Earlier this month, Indiana passed the one-year anniversary of its first reported case of COVID-19. In that year, we have tragically lost more than 12,000 Hoosiers and seen the virus sicken hundreds of thousands.
However, that year also brought one of the greatest scientific and medical achievements of recent times: the development, in record time, of highly safe and effective vaccines. Built on medical and biological research at the world’s great research universities, these vaccines spell the ultimate end of the pandemic. But this will only happen if all who are able get vaccinated as soon as they are eligible.
Early, decisive action by Indiana’s public health leaders has led to hundreds of thousands of Hoosiers getting vaccinated at a rate higher than many other states. As vaccine supplies increase and eligible age groups (now 45 and over) expand, the positivity rate and number of deaths have rapidly fallen.
And as more vaccines become available, Indiana’s top colleges and universities will amplify the state’s efforts.
To this end, Indiana University is employing its extensive health sciences resources to support Indiana’s vaccine rollout, encourage Hoosiers to get vaccinated and address questions about vaccine safety and efficacy.
As the first COVID vaccines arrived late last year, IU’s School of Medicine trained students to volunteer in the state’s large-scale vaccination effort. About 600 IU medical and nursing students are now helping to administer the vaccine.
Earlier this year, our IU Southeast campus launched a vaccination clinic along with the Floyd County Health Department. There, nursing students administer vaccines as part of their coursework and receive clinical credit. Indeed, nursing and health sciences students and faculty form the backbone of COVID-19 testing programs at IU’s regional campuses.
Riley Hospital for Children at IU Health, which is affiliated with the IU School of Medicine, has administered vaccines for several weeks. And we will soon establish mass clinics at IUPUI and IU Bloomington to vaccinate IU community members. IU Bloomington’s clinic will also be a public vaccination site for eligible local residents, speeding up vaccinations in Monroe County. Other state institutions, including the University of Notre Dame, Ivy Tech Community College and Calumet New Tech High School, are partnering with the Indiana Department of Health to open mass clinics.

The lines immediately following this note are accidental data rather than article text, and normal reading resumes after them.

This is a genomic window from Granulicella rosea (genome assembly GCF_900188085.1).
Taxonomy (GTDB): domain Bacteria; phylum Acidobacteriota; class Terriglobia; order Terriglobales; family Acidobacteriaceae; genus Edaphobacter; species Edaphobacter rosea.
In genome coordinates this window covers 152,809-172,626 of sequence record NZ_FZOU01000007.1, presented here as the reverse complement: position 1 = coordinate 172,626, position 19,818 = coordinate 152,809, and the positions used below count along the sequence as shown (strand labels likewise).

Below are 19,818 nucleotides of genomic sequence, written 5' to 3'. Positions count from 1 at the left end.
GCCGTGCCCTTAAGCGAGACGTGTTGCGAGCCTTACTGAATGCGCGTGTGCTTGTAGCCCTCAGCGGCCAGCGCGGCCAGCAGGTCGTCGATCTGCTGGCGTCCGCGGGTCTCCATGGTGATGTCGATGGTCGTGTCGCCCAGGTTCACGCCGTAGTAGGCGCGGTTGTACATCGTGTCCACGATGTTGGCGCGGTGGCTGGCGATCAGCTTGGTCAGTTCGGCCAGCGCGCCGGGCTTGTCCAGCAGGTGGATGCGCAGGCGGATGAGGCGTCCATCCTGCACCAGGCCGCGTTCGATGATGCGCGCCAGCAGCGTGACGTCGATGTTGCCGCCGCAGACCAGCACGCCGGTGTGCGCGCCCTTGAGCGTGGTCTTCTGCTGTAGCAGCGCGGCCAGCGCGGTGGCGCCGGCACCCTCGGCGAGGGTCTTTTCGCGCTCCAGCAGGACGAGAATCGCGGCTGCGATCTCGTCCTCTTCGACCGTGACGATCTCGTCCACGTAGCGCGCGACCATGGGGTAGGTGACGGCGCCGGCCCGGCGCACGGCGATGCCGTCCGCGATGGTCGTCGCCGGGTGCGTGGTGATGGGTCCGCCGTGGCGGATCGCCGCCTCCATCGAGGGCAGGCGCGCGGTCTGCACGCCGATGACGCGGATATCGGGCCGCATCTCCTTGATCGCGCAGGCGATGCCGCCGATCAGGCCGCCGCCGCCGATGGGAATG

We have seen an encouraging rise in the number of American adults who intend to get vaccinated and increasing recognition of the impact of vaccination on our economic recovery. Still, many Hoosiers have concerns as they navigate copious information—and misinformation—about the vaccines and virus. IU Bloomington’s Center for Rural Engagement is connecting Indiana’s rural residents with statewide health experts, who are providing important information about the vaccines’ health impacts.
Rigorously adhering to the best scientific and medical advice will drive our future vaccination efforts and policies. This approach has kept our campuses safe and open this past year, when many great U.S. universities floundered. Indeed, IU and Purdue University are recognized nationally as leaders in protecting their campuses through robust testing and science- and data-driven health and safety policies. Both universities have also announced plans for an in-person semester and return to mostly normal operations next fall.
Our institutions’ leadership in fighting COVID-19 is inextricably linked to our commitment to providing a world-class education that prepares students for success, conducting innovative research and fully engaging in the health and economic vitality of our surrounding communities. Our pursuit of these missions makes it natural—and necessary—that we continue to work closely with our communities to get everyone vaccinated, keep Indiana headed in the right direction and finally defeat this pandemic.•
McRobbie is president of Indiana University